managers can make a real contribution to a company by seeing themselves as ‘architects’
with a responsibility for guiding their line managers according to Dave Ulrich.
at a one-day seminar in London, Ulrich, professor of business at the University
of Michigan, urged the HR profession to take on the dual role of coach and
architect to their line managers.
“HR should be able to inspire managers and help them to understand what they do
well and badly.
to work with managers to build a blueprint which gives them choices to help
them make decisions.”
argued that the HR profession ignored the administrative activities such as
processing pay roll, benefits and managing leave at their peril.
“The transaction work is critical in HR. If this is not done well, then we will
not get the chance to transform the company.
This is the first premise of HR.”
urged the HR delegates to get line managers more involved in the profession by
getting them to conduct best practice studies and put HR issues on the agenda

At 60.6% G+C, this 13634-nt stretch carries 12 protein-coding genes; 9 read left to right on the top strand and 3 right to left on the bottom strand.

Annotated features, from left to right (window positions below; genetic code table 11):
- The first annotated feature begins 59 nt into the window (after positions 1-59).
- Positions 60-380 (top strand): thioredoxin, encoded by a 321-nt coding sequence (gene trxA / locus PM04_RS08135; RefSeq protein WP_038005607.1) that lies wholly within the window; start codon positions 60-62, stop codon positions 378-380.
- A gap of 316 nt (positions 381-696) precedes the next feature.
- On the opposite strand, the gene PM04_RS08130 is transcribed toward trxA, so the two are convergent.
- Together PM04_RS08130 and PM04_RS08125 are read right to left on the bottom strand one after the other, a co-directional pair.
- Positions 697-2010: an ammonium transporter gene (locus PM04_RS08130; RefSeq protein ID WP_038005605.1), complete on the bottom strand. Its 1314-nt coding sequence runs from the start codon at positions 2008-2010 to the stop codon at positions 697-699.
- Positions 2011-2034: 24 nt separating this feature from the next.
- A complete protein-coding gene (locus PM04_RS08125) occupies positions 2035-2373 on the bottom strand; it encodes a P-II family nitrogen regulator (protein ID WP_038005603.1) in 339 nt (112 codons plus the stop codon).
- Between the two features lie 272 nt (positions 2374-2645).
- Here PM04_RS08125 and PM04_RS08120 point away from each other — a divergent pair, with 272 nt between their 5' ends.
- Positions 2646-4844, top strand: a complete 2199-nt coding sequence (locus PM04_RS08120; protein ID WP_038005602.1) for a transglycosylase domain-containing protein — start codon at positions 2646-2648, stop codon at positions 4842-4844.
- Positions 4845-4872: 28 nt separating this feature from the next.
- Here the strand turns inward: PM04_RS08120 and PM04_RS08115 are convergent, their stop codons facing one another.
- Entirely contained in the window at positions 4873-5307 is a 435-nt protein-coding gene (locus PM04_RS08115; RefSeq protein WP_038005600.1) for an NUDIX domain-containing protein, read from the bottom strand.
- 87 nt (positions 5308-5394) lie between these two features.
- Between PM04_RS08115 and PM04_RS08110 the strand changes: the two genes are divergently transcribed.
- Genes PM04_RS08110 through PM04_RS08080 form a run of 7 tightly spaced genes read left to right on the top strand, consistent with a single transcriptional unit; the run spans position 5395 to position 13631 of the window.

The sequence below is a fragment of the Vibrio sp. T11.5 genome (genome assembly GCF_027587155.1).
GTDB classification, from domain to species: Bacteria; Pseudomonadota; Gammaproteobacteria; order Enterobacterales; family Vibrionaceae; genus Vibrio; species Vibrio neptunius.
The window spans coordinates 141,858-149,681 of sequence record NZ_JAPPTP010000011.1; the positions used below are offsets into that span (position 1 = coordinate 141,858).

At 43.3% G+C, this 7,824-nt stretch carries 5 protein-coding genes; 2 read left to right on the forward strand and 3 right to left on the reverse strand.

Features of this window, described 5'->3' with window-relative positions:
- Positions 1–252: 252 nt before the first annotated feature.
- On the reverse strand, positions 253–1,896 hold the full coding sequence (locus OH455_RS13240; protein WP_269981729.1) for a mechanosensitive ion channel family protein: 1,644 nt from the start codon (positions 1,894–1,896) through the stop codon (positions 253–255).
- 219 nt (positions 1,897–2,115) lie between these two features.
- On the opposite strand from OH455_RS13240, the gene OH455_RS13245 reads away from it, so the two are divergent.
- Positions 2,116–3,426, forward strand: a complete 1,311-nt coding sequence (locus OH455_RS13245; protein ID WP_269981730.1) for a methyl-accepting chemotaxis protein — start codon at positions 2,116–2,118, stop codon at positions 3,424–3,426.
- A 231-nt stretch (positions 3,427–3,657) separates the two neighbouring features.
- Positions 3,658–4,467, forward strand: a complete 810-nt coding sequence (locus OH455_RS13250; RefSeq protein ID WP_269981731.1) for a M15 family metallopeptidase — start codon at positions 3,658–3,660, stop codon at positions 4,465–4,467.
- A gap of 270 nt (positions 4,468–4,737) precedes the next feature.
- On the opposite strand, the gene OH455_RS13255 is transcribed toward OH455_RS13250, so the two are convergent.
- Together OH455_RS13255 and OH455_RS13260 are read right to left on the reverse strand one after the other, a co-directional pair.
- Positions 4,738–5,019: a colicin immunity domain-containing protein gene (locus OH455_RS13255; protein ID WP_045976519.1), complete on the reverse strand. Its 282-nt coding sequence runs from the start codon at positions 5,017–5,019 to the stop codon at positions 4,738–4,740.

in staff meetings.
predicted that as HR took on a more strategic role, it was increasingly likely
that chief executives of the company would come from an HR background.
Wintsch, HR manager for British American Tobacco supported Ulrich’s views.
“I agree with the role of HR as coach and architect. We certainly need to take on a transformational role. Above all, HR needs to be more aware of what
drives the company’s profitability.”
One of the
delegates, Jim Butler, director of learning and development for Rolls-Royce
believes that HR directors should be sitting on the board.
“Traditionally HR directors have come from a line manager background. But you are now seeing more directors who
are highly qualified in their subject area.”